7. Vicariously Living
                      8. Future Self
                      9. Human Race
                      10. Like A Comet
                      11. Modern Man

                      Hey there, human kids,
                      Lift your face out of the feed trough and pluck that feculence from your ears. Hark! A sonar blip from beneath the pile of bodies. Boop, blip ughhh….
                      People churning like a boiling swamp. Man, this din is nauseating.
                      The screen flickers for the first time this year with a transmission from two months in the future:
                      “the internet has deemed guitar music dead and you are free to do whatever the fuck you like ….long live the new flesh!”

                      This album is Soundcloud hip-hop reversed, a far flung nemesis of contemporary country and flaccid algorithmic pop-barf.
                      No songs about money or love are floating in the ether.
                      Just memories, echoes, foggy blurs
                      Blip-blop goes the scope
                      Heavy funk
                      Dystopia-punk canons
                      Lonnnnng jams
                      Bloated solos dribbling down your caved-in chest.
                      Human cattle like a beef avalanche, right on your burned out face hole.
                      Spider legs fuzz crawling in your brain.
                      Lots of curse words for your mom.
                      You’ve gotten the over-population blues, so let’s have some art for art’s sake.
                      What else are you gonna do?
                      Stare at the sky? Please…
                      50 carbon copies of you look back at you as you walk the streets.
                      Take a breath, you’re going to need it.
                      Take drugs, you’re going to need those just to stand in line at the air and water reclamation center soon enough.
                      There’s no fruit, buddy.
                      You’re at the bleak-peak.
                      They will squeeze you till you’re all squeezed out.

                      For fans of fried prog burn out, squished old-school drool, double drums, lead weight bass, wizard keys (now with poison), old-ass guitar and horrible words with daft meanings.
                      If you don’t like it then don’t listen, bub.
                      Back to the comments section with you!
                      Over and out

                      - John Dwyer.

                      STAFF COMMENTS

                      says: Obviously the Oh Sees had to release another album on the same week as their top competitors in the 'Who Can Write The Most Albums' game (it's a good one), and much like KG&tLW, they've smashed it once again. It's no surprise that Dwyer has formed a brilliantly heavy but perfectly nuanced mix of production perfection and instrumental devastation. Everything you'd imagine, and some stuff you probably wouldn't. Ace.

                      TRACK LISTING

                      The Daily Heavy
                      The Experimenter
                      Face Stabber
                      Fu Xi
                      Scutum & Scorpius
                      Poisoned Stones
                      Psy-Ops Dispatch
                      S.S. Luker’s Mom
                      Together Tomorrow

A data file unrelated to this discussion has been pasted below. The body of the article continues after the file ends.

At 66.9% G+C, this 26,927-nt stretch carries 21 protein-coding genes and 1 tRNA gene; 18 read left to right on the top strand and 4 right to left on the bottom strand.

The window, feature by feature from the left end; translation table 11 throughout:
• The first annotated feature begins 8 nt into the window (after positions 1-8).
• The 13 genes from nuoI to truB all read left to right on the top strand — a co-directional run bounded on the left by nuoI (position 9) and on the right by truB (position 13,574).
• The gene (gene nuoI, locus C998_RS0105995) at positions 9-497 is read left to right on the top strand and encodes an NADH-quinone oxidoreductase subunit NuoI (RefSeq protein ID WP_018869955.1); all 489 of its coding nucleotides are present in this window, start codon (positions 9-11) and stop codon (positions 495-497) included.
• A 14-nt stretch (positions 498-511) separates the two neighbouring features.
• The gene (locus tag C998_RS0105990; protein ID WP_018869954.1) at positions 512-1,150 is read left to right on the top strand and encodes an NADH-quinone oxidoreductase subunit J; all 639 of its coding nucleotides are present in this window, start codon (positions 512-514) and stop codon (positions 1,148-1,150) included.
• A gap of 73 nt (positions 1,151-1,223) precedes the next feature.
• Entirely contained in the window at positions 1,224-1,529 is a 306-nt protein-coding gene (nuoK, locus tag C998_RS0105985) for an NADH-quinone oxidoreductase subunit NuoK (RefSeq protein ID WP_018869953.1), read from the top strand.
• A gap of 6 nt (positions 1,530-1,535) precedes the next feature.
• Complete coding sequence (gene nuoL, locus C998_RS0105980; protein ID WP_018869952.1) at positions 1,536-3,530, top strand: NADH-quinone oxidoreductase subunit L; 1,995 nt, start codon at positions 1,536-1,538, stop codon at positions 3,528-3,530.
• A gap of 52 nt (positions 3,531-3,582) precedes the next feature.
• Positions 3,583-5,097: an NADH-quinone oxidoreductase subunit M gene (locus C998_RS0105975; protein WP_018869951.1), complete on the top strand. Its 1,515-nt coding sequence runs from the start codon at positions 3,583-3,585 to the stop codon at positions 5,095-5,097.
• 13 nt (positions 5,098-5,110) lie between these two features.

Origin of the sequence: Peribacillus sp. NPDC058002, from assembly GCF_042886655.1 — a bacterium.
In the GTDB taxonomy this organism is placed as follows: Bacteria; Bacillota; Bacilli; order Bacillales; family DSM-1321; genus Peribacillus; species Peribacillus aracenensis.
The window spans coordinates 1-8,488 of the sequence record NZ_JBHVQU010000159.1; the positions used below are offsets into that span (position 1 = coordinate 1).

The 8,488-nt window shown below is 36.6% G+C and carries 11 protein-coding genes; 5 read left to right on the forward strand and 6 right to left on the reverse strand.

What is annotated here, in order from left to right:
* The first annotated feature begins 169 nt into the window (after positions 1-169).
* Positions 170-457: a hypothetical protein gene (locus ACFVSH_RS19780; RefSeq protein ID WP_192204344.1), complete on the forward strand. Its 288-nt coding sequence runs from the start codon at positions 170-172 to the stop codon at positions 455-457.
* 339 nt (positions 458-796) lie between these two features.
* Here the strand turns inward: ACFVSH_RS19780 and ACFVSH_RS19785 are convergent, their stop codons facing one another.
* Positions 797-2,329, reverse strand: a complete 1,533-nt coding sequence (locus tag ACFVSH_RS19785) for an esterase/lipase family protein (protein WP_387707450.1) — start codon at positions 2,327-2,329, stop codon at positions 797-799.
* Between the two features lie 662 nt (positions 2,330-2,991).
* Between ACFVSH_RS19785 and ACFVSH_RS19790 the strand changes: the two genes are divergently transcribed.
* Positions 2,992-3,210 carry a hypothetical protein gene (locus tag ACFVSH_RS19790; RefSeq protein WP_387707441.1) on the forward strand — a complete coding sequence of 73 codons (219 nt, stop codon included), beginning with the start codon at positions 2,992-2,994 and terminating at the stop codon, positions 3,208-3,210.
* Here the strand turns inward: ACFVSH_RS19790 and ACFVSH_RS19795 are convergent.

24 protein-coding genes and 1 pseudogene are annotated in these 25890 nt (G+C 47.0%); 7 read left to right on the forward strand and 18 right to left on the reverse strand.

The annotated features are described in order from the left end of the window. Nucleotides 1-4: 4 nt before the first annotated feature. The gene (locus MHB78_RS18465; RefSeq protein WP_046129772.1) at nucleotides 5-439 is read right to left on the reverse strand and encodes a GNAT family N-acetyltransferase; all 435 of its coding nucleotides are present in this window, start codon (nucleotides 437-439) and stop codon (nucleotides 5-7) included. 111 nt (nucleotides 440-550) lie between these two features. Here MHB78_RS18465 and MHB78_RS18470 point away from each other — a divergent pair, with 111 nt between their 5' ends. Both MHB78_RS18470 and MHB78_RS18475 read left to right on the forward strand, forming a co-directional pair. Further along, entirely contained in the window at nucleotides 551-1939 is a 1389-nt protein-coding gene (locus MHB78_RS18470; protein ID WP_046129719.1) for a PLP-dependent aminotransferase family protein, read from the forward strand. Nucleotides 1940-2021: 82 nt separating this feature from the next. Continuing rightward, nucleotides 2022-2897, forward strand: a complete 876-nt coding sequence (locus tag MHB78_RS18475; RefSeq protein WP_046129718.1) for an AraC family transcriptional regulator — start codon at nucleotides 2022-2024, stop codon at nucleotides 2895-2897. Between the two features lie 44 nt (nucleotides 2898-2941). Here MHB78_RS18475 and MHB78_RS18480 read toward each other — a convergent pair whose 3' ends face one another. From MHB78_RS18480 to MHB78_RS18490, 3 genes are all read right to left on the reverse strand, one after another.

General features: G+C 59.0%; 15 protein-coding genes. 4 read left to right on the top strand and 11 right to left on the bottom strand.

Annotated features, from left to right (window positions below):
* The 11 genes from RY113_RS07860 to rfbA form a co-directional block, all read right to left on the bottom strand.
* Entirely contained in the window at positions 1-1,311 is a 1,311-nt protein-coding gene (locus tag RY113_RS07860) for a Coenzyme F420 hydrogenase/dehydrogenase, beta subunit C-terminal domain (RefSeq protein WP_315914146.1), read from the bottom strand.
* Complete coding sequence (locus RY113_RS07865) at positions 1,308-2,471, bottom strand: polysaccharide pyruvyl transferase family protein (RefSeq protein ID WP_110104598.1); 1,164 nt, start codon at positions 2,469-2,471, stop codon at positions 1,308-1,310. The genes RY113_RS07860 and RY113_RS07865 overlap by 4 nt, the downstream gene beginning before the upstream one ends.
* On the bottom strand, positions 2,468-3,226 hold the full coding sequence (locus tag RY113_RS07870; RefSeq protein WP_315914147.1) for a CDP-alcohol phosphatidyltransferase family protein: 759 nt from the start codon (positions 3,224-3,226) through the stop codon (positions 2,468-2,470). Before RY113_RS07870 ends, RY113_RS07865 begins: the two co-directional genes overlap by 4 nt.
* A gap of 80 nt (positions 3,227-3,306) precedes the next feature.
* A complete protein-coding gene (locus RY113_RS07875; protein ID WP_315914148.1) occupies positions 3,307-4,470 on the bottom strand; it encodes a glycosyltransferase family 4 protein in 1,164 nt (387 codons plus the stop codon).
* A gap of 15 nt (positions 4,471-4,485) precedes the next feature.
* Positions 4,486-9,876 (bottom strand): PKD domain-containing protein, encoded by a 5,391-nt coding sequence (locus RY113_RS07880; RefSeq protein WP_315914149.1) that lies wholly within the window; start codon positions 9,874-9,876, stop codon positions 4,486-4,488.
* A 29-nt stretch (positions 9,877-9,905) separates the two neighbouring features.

Captain Loosely

                      Just as you begin to get comfortable with something, the rug is pulled from under you. Very recently, John Dwyer and his band Oh Sees released their newest record, the monolithic psych opus Orc. This release represents the 19th album under some amalgam of the name Oh Sees/Thee Oh Sees/The Oh Sees, OCS, etc. Wasting no time, John Dwyer presents the 20th album (in the 20th year of the band's existence), ‘Memory of a Cut Off Head’ (out 17/11 on Castle Face), returning to his roots as OCS.

                      It is easy to forget (especially amidst the ringing of ears and aching of muscles after your typical Oh Sees show) that initially, OCS was a rather hushed affair. After the minimalistic brutality of Coachwhips, OCS was a diametric opposite corner of John’s musical world, quiet to the point of whispered in the wind, buffeted by the airy whirr of singing saw, soft and strange. Those early records especially had a rather contraband hush about them, as if the party has gone on all night and continues into the morning but everyone’s raspy from talking too much and gradually agrees to whisper and pantomime as they watch the sun come up over the hills. Since then of course, things got gradually louder, faster, crazier...the band evolved since then into the Oh Sees everyone knows. For the 20th Oh Sees release, 100th Castle Face title, and 20th year doing it, John re-examines the quieter roots of it all in particularly baroque and homesteadly fashion. Memory of a Cut Off Head was co-written with longtime collaborator and vocal counterpoint Brigid Dawson, recorded in total in John’s own Stu Stu Studio, and it’s lush, sumptuous in texture, but satisfyingly retains the gentle grace of the early stuff. There’s beautifully executed strings throughout, courtesy of Heather Lockie’s fine arrangements, horn arrangements courtesy of Mikal Cronin, and they even brought back the old saw - Patrick Mullins, that is - on saw and electronics. A return and a refinement of old forms, a few solemn meditations on life lived at high velocity, perhaps a respite from it…a softer side of JPD and distinguished company.

                      STAFF COMMENTS

                      says: Unveiling a mellower side to the Oh Sees output, John Dwyer revisits the OCS moniker. Co-written with Brigid Dawson it’s a beautifully lush and sumptuously hushed affair.

                      TRACK LISTING

                      1. Memory Of A Cut Off Head
                      2. Cannibal Planet
                      3. The Baron Sleeps And Dreams
                      4. The Remote Viewer
                      5. On & On Corridor
                      6. Neighbor To None
                      7. The Fool
                      8. The Chopping Block
                      9. Time Tuner
                      10. Lift A Finger